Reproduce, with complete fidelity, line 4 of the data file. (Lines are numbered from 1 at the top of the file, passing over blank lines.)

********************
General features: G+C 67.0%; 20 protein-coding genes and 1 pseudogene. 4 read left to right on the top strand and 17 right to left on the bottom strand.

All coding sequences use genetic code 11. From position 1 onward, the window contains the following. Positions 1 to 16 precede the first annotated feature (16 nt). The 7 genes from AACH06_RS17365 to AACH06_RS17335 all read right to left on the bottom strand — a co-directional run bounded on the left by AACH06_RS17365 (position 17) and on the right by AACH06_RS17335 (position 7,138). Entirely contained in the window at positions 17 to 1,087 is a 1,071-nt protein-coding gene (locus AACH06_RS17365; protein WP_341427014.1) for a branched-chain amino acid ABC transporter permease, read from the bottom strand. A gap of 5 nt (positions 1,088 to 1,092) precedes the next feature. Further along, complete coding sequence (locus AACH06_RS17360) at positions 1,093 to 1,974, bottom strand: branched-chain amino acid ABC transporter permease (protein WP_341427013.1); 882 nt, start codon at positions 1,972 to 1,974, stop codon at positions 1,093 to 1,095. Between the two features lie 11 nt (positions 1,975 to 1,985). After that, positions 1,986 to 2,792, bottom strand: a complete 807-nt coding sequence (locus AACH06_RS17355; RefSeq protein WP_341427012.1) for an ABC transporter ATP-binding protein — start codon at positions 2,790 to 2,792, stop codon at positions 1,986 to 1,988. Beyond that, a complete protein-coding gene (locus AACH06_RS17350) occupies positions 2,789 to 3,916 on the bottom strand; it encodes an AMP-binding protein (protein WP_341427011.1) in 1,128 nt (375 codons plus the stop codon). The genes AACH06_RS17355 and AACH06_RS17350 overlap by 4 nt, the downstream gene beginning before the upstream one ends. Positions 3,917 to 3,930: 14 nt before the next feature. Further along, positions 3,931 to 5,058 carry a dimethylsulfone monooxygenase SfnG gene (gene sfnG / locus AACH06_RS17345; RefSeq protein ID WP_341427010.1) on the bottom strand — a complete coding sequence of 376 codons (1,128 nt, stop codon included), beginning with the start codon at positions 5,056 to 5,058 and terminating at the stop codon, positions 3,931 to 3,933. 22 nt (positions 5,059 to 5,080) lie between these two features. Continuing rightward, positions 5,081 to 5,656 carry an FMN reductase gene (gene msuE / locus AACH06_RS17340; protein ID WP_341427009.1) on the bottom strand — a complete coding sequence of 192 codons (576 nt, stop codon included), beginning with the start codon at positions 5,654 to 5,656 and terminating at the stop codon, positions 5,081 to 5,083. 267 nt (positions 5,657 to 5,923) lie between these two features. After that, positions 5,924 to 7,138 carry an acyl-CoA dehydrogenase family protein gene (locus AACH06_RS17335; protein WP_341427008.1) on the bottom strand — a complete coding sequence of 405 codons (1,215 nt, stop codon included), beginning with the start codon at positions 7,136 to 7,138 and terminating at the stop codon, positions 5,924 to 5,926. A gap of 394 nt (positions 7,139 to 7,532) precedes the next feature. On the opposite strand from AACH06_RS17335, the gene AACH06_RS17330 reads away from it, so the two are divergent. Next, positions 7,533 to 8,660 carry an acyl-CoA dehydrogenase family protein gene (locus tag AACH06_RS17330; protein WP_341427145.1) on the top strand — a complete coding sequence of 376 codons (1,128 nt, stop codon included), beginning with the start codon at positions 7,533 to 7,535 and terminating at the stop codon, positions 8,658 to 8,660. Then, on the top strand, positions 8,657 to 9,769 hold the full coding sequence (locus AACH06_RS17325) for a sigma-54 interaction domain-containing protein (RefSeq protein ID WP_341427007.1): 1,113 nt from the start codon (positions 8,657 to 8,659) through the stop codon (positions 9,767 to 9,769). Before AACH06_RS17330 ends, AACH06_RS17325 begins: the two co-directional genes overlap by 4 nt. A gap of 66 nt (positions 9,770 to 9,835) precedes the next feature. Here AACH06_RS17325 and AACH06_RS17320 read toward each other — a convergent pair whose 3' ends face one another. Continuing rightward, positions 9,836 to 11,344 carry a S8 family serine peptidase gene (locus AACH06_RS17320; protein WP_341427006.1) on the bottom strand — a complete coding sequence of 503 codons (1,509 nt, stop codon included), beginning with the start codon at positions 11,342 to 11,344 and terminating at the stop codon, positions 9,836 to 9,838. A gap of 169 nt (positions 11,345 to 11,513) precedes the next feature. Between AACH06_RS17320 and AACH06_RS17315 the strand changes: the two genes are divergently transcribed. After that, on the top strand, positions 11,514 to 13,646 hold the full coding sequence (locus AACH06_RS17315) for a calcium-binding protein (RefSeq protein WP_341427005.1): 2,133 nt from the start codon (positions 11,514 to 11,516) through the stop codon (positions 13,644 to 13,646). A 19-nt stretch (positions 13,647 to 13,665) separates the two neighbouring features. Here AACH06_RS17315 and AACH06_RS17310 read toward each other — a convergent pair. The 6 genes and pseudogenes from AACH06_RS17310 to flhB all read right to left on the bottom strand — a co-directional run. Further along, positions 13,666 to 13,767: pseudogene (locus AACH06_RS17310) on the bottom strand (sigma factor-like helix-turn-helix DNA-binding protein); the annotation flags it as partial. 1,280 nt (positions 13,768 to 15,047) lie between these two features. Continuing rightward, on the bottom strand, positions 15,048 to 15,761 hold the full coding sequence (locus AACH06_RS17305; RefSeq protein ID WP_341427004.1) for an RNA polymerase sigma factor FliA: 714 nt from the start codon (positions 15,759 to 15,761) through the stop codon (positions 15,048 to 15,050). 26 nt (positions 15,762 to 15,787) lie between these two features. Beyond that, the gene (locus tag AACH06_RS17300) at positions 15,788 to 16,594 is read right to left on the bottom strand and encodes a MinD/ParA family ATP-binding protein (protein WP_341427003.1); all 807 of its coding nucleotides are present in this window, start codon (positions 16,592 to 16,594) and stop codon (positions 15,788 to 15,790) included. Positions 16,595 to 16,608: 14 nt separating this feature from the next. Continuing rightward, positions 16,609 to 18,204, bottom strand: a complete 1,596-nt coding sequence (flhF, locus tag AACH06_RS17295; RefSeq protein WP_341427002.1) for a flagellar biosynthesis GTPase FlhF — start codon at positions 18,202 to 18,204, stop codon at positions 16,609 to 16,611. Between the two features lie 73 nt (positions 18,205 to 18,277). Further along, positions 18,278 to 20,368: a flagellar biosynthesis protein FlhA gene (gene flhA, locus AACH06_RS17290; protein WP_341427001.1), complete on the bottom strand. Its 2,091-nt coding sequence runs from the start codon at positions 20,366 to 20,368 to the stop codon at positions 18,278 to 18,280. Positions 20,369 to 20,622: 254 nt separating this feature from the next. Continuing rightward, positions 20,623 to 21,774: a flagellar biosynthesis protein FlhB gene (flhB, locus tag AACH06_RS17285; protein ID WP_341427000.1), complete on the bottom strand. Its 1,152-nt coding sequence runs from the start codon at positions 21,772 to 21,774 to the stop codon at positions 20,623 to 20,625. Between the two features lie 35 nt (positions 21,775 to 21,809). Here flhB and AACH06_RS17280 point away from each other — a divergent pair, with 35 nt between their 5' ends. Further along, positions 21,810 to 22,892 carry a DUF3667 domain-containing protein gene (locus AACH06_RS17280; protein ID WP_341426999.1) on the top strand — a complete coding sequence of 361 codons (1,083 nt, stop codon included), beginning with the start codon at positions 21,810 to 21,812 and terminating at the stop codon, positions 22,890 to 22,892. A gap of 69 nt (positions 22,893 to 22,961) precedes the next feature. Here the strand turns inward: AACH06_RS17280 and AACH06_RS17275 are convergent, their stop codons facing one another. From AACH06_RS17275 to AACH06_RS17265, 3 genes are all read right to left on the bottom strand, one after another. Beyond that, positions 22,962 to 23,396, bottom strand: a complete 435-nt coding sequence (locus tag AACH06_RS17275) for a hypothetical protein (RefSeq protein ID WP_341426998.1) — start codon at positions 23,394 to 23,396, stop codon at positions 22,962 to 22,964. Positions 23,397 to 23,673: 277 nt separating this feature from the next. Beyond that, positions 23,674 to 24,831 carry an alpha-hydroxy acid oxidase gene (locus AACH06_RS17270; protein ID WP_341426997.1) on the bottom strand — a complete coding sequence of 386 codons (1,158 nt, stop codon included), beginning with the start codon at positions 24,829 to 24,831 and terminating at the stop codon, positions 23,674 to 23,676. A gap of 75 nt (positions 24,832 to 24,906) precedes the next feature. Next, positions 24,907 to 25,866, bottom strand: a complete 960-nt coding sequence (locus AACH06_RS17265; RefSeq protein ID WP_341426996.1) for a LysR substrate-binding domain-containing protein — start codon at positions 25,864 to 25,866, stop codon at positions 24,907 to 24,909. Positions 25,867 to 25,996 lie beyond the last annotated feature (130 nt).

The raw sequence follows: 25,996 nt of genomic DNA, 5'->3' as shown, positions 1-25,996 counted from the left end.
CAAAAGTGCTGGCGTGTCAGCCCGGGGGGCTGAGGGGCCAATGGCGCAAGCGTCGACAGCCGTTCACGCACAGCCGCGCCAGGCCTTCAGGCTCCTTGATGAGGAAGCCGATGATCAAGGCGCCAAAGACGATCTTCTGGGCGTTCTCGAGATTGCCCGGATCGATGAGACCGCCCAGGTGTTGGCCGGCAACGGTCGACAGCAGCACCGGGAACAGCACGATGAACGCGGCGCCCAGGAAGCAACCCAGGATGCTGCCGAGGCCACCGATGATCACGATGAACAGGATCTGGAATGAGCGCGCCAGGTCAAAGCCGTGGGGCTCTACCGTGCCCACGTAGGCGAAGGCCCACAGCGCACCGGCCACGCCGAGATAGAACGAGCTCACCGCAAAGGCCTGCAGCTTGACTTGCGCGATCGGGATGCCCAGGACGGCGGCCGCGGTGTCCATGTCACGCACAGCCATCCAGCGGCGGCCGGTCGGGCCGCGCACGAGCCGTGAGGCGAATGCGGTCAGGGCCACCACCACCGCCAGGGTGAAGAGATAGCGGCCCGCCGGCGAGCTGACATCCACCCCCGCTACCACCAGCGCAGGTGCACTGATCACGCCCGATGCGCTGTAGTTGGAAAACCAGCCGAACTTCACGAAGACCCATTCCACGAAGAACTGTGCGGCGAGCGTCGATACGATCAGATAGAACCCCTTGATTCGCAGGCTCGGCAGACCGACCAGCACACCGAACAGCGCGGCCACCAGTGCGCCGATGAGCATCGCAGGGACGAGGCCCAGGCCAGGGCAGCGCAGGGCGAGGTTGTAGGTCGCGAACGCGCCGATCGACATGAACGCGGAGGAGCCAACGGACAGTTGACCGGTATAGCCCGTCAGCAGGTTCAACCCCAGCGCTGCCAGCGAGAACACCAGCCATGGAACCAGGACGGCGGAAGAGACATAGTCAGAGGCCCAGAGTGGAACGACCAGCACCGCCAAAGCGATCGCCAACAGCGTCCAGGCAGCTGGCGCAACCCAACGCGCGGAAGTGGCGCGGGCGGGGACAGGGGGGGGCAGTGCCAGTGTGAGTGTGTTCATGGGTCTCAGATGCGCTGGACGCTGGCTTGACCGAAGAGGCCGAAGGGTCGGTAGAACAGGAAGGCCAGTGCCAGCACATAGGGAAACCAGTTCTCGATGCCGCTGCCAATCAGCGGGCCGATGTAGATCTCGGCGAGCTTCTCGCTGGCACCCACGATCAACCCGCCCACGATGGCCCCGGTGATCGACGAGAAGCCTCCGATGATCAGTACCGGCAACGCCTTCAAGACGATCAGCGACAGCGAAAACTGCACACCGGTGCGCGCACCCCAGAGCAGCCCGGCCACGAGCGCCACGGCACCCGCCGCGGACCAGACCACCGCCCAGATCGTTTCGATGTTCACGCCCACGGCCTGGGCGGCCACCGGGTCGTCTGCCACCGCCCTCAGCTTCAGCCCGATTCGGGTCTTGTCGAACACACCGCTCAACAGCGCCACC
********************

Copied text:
CAAAAGTGCTGGCGTGTCAGCCCGGGGGGCTGAGGGGCCAATGGCGCAAGCGTCGACAGCCGTTCACGCACAGCCGCGCCAGGCCTTCAGGCTCCTTGATGAGGAAGCCGATGATCAAGGCGCCAAAGACGATCTTCTGGGCGTTCTCGAGATTGCCCGGATCGATGAGACCGCCCAGGTGTTGGCCGGCAACGGTCGACAGCAGCACCGGGAACAGCACGATGAACGCGGCGCCCAGGAAGCAACCCAGGATGCTGCCGAGGCCACCGATGATCACGATGAACAGGATCTGGAATGAGCGCGCCAGGTCAAAGCCGTGGGGCTCTACCGTGCCCACGTAGGCGAAGGCCCACAGCGCACCGGCCACGCCGAGATAGAACGAGCTCACCGCAAAGGCCTGCAGCTTGACTTGCGCGATCGGGATGCCCAGGACGGCGGCCGCGGTGTCCATGTCACGCACAGCCATCCAGCGGCGGCCGGTCGGGCCGCGCACGAGCCGTGAGGCGAATGCGGTCAGGGCCACCACCACCGCCAGGGTGAAGAGATAGCGGCCCGCCGGCGAGCTGACATCCACCCCCGCTACCACCAGCGCAGGTGCACTGATCACGCCCGATGCGCTGTAGTTGGAAAACCAGCCGAACTTCACGAAGACCCATTCCACGAAGAACTGTGCGGCGAGCGTCGATACGATCAGATAGAACCCCTTGATTCGCAGGCTCGGCAGACCGACCAGCACACCGAACAGCGCGGCCACCAGTGCGCCGATGAGCATCGCAGGGACGAGGCCCAGGCCAGGGCAGCGCAGGGCGAGGTTGTAGGTCGCGAACGCGCCGATCGACATGAACGCGGAGGAGCCAACGGACAGTTGACCGGTATAGCCCGTCAGCAGGTTCAACCCCAGCGCTGCCAGCGAGAACACCAGCCATGGAACCAGGACGGCGGAAGAGACATAGTCAGAGGCCCAGAGTGGAACGACCAGCACCGCCAAAGCGATCGCCAACAGCGTCCAGGCAGCTGGCGCAACCCAACGCGCGGAAGTGGCGCGGGCGGGGACAGGGGGGGGCAGTGCCAGTGTGAGTGTGTTCATGGGTCTCAGATGCGCTGGACGCTGGCTTGACCGAAGAGGCCGAAGGGTCGGTAGAACAGGAAGGCCAGTGCCAGCACATAGGGAAACCAGTTCTCGATGCCGCTGCCAATCAGCGGGCCGATGTAGATCTCGGCGAGCTTCTCGCTGGCACCCACGATCAACCCGCCCACGATGGCCCCGGTGATCGACGAGAAGCCTCCGATGATCAGTACCGGCAACGCCTTCAAGACGATCAGCGACAGCGAAAACTGCACACCGGTGCGCGCACCCCAGAGCAGCCCGGCCACGAGCGCCACGGCACCCGCCGCGGACCAGACCACCGCCCAGATCGTTTCGATGTTCACGCCCACGGCCTGGGCGGCCACCGGGTCGTCTGCCACCGCCCTCAGCTTCAGCCCGATTCGGGTCTTGTCGAACACACCGCTCAACAGCGCCACC